So no, it's not there to impress you, but rather to admonish me.

(But I'm still glad that you noticed.)

im-skeptical said...

"Oh, and by the way. Jezu, ufam tobie! is not for your benefit - it's for mine."

I didn't think it was for me. But it does reveal precisely why your mind is closed to reality. It tells me that you are in your little Jesus box, and terrified to take a little peek outside.

B. Prokop said...

Hmm... Let's see. As to who's in a "box", I can listen to Dame Julian of Norwich (an intellect who towers above anyone who has ever contributed a line to this website), or I can go along with Skep.

But in the end, it does not matter. Declaring that someone you disagree with is "in a box" is no more an argument than is calling him a liar. It is actually evidence for an absence of having faith in one's own argument.

Jezu, ufam tobie!

cl said...

It tells me that you are in your little Jesus box, and terrified to take a little peek outside.

Man, you just don't get it. It is YOUR worldview that is more akin to a "closed box" than ours. YOU are the one who draws a line in the sand and simply handwaves away the countless records of events that don't fit into your pre-accepted paradigm. You puff and you posture about how you're so open to the evidence but in reality you're so closed off to reality you won't even THINK. Literally.

You'd rather slander other people as liars than even attempt to assess a report critically. You're a straight poser im-skeptical, and you should be called out for it.

Can't explain an incident on your paltry materialist worldview? No problem, simply say the evidence isn't "good enough" and denounce your interlocutor as a liar. Then run around and taunt others for being the "closed-minded" ones locked in little boxes.

Totally pathetic. Stay locked in your little box where nothing can ever violate the laws of physics, poser!

B. Prokop said...
This comment has been removed by the author.
B. Prokop said...

Interesting perspective on being in a box (in the penultimate paragraph).

Jezu, ufam tobie!

im-skeptical said...

"You'd rather slander other people as liars than even attempt to assess a report critically. You're a straight poser im-skeptical, and you should be called out for it."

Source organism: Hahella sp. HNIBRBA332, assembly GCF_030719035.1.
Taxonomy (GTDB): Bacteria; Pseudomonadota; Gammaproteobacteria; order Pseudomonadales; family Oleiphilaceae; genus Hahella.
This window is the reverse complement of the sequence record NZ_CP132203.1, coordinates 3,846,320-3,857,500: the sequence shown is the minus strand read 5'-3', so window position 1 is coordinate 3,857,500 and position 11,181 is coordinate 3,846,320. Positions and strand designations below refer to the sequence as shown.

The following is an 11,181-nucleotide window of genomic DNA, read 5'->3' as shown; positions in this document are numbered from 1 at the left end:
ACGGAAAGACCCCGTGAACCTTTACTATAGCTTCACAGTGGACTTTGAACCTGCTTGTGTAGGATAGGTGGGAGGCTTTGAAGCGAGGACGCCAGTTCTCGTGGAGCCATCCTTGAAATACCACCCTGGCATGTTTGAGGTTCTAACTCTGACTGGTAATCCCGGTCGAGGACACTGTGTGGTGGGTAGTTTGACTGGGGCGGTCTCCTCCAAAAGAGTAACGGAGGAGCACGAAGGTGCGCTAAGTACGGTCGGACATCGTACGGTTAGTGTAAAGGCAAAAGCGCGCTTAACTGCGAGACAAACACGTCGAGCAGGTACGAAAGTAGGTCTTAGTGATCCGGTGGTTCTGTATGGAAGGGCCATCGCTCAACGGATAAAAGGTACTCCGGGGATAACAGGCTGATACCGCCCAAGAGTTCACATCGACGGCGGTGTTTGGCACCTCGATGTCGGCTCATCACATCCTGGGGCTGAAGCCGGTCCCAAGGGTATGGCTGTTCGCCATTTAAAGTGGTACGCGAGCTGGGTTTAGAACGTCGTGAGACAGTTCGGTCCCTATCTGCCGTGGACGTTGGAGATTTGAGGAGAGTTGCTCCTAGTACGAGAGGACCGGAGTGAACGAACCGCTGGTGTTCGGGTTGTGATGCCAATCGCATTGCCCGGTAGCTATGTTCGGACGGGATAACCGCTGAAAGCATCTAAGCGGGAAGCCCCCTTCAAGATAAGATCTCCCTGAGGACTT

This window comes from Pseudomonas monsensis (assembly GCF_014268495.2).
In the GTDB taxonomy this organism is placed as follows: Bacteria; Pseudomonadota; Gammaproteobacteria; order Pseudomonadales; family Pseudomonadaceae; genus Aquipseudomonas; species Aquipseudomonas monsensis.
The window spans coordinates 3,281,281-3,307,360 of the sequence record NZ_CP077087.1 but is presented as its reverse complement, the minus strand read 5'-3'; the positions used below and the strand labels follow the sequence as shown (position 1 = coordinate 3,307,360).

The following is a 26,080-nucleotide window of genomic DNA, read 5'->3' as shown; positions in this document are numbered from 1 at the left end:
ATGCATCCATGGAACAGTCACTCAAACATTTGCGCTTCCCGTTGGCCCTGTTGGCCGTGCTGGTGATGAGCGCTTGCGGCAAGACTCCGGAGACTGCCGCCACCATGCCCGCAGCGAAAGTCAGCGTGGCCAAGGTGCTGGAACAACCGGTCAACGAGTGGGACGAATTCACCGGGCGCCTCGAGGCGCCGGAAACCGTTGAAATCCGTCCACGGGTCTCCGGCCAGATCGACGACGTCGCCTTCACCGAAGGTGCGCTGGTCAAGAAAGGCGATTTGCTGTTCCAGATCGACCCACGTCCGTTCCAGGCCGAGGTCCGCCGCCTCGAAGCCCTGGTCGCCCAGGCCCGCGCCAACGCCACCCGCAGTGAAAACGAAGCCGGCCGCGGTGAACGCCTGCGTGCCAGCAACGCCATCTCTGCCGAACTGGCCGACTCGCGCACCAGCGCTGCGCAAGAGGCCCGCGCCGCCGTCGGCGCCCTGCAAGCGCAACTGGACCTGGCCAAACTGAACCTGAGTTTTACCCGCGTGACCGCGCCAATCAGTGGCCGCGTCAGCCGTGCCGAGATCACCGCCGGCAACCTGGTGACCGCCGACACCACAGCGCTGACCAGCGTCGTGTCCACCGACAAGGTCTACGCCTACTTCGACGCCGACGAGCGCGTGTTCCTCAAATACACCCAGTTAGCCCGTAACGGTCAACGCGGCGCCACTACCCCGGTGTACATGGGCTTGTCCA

It isn't slander if it's true. You told me you didn't actually see the objects move. That was before I made my comment in your blog. Now you're denying it. That makes you a liar.

im-skeptical said...

OK, I took the time to find it. Here is where you admit that you didn't see it.

It says: "Nobody "saw" it, we all heard it. We were all looking at the TV, then heard a weird, electric "zap" sound, then we all saw the games, instantaneously in a different place."

cl said...

You told me you didn't actually see the objects move.

Ah, now it all makes sense: you're so bad at critical thinking and reading that you omitted some very crucial punctuation from what I wrote two years ago in order to make it look like I said something I did not. Wow, you take 'em right from the Dawkins / Cult of Gnu playbook: don't tackle what your opponent says head-on, rather, distort what they say, call them a liar and get out of jail free because you know your paltry worldview can't account for all the facts.

Yes, I wrote:

Nobody "saw" it, we all heard it. We were all looking at the TV, then heard a weird, electric "zap" sound, then we all saw the games, instantaneously in a different place.

You see those quote marks, genius? Yes, I said nobody "SAW" it -- note the use of quote marks -- because it happened SO FAST there was NO VISIBLE TRAJECTORY, you JACKASS. We were all in the room. No room for tricks.

See, you're TRYING to make it sound like we weren't present and that there was room for trickery, but that's a dishonest reading of my words. We all "SAW" the event in the sense that we were all present throughout all points-in-time-X during the entire event.

Now, apologize for calling me a liar, since the only way you can make that claim is by distorting what I said. Read the comment: it CLEARLY states that we were ALL THREE PRESENT. Nobody left the room, which would be required for a trick to be played.